Words and photos by D’Arcy Mcleish.
Going uphill. These might be the two words in the English language I struggle with most. I spend a lot of time going uphill; boot packing, riding, skinning, climbing, hiking, walking, grovelling in chest deep snow, crawling in 80mph winds. Pretty much every mountain sport involves some form of travel to gain elevation. Even on the ski hill, where there are those magical machines to whisk you up the mountain, there is always something to conquer in the uphill world. The boot pack to that secret pow stash or the side step to drop in. All of it involves effort, sometimes huge effort, massive amounts of sweat, cursing, mental breakdown, physical debilitation, more cursing and questioning why you decided to leave the house that day. In the mountains, going uphill is part of the equation.
Ski touring, for instance, is 80% up, 10% rest stops to cough up a lung, 5% change overs and 5% down. Mountain biking can be similar. At least with riding, though, you are moving relatively quickly, so there’s a sense of progress all the time. And climbing? Unless you’re base jumping, the up IS the reward. In most cases, it really is a reward, but I have nightmares of ice climbing and mountaineering where reaching the summit is only the first part of the battle. I won’t even talk about running uphill. That’s just plain ridiculous.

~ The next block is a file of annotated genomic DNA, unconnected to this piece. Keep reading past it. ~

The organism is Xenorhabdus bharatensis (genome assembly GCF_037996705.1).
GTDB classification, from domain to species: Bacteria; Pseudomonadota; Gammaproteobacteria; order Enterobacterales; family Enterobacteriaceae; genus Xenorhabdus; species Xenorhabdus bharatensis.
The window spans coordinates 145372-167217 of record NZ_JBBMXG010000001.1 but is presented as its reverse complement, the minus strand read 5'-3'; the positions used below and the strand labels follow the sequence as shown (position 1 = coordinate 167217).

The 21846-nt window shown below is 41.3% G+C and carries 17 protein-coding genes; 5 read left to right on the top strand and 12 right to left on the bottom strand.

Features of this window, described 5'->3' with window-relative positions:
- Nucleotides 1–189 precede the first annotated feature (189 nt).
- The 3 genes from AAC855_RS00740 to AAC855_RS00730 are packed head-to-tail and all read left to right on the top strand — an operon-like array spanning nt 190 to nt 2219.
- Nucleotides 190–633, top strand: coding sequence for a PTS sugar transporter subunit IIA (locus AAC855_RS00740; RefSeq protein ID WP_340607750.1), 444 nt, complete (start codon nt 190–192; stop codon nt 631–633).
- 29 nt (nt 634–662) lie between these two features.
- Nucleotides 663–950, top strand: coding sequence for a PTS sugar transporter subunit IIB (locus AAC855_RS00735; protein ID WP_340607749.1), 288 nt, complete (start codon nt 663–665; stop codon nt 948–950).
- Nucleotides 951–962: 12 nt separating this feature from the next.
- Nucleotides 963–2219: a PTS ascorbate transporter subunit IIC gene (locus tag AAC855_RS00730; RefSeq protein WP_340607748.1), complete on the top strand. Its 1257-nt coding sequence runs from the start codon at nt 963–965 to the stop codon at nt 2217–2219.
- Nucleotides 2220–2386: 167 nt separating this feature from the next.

We are told it’s about the journey; the effort and the humility of moving upwards in the mountain environment should be reward enough. The downs are just a bonus. Really? I’m no endurance athlete (who can relate to them anyway?) but I definitely prefer going down than going up. Who doesn’t? Every time I hear someone say they like pedalling in their granny gear better than coasting down, the little sarcastic voice in my head immediately wants to unleash a tirade of…well…you get my drift. If it was that fun, people would be pedalling up and shuttling down.
How could going up ever be more fun than going down, folks? Going down is the only reason I ever go up in the first place. When I was an obsessed climber, I started getting into mountaineering and the first time I summited something big and realized I had to walk down I almost physically assaulted the human closest to me. Why would you expend all those calories, push yourself to the absolute mental limit with your only reward being a brutal descent straight back down the way you came? Lunacy! At least throw some skis on your back so you can shred down.
Any time I go uphill, I do so because I want to experience the downhill part. A big climb on a bike means a big descent on a bike. A big tour uphill means shredding pow downhill. A boot pack means I’m going somewhere to put those skis on and let gravity take over. Gravity is what it’s all about. Not the up, you cardio obsessed maniacs. How could pedalling to the point of exhaustion ever compare to mashing down fast, buff single track with nothing but physics as your engine?
Do you really think that skinning in hard shell boots, in one of the more awkward body movements every conceived, is more fun than skiing? Do you think hot water is better than coffee in the morning? You probably don’t like maple syrup either. Come on, people, life is about balance. It may be defined by suffering, but it’s bearable because of FUN. And going downhill is super fun, in any form but walking, but even that can be better.
There is nothing wrong with going downhill.